From beautiful and traditional kuzu-mochi to the legendary Japanese souffle cheesecake, dessert lovers will want to try every single one of these tasty treats from Japan.
A classic summer treat, kakigori is shaved ice. Simple and sweet fruit-flavored syrup is the traditional topping, but these days everything from fruit and chocolate to azuki (red bean) and mochi (a soft and chewy rice cake) partners well with the refreshing shaved ice.
French-inspired crepes are a popular street food. The crepes are usually rolled or folded into a cone shape and stuffed with things like ice cream, whipped cream, fruit or chocolate sauce.
Japanese purin, or pudding, is a very common treat and can be found in any convenience store or dessert shop. Most look like a French crème caramel, but pudding’s versatility has led to all kinds of different flavors and combinations being invented.
Kuzu-mochi is a type of mochi made with kuzuko, which is a starchy flour made with Japanese arrowroot (kuzu). It’s usually served chilled and topped with kinako (roasted soybean flour).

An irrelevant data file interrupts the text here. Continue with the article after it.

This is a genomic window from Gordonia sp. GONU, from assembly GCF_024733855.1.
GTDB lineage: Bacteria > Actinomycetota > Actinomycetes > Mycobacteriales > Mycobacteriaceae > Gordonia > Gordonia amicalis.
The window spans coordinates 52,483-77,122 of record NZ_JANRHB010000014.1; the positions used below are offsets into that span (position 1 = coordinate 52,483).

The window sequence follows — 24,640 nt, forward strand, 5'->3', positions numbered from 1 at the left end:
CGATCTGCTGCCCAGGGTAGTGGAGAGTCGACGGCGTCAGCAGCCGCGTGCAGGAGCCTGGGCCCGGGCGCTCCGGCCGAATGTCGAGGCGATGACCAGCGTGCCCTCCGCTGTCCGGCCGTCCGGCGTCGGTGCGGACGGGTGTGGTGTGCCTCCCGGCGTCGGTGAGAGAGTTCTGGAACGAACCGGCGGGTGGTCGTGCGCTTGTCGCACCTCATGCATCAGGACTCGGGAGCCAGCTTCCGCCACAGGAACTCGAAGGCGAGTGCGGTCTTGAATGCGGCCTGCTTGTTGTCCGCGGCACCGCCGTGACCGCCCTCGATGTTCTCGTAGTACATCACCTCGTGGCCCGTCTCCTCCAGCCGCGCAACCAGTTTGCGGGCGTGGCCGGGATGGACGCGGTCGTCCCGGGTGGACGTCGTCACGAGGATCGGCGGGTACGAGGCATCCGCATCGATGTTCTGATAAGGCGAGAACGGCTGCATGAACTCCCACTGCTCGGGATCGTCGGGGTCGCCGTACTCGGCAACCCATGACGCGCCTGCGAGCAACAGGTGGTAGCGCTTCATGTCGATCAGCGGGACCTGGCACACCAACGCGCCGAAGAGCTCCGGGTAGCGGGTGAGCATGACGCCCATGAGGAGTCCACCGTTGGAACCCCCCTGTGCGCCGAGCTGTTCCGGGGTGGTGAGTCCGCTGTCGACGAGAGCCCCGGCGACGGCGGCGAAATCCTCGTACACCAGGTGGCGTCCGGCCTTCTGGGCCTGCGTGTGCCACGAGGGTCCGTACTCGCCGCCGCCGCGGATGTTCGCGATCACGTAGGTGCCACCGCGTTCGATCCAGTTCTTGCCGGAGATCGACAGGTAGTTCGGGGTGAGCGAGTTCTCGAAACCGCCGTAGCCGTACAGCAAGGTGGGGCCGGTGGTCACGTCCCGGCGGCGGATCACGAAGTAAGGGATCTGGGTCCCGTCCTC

Anmitsu is a traditional dessert made with anko (red bean past) and agar jelly. Mochi, fruit and sweet syrup are common additions, and whole azuki beans can be used in place of or in addition to anko.
Japanese soufflé cheesecake is lighter and fluffier than its Western counterpart, combining the richness of cheesecake with the soft and airy texture of a soufflé. While other types of cheesecake can also be found in Japan, this one is the most popular.
Dorayaki are firm, slim pancakes with a filling sandwiched between them, usually anko.
Anpan are buns filled with anko. The name is a mashup of “anko” and “pan”, the Japanese word for bread. For this dessert, the red bean filling is baked inside a soft bun and eaten as a sweet snack.
Also known as hotcakes, Japanese pancakes are large, fluffy and luxurious. The batter must be ultra smooth and free of lumps for that perfect texture and rise. They’re typically eaten as a sweet treat, rather than with breakfast.
Melonpan is literally “melon bread”, but not because of the flavor. Melonpan are buns with a crispy outer shell. The outside is scored before baking so that the finished bun looks like a melon. These days, melonpan with actual melon flavor has become common, from creamy melon custard filling to melon whip cream with real melon chunks piped in.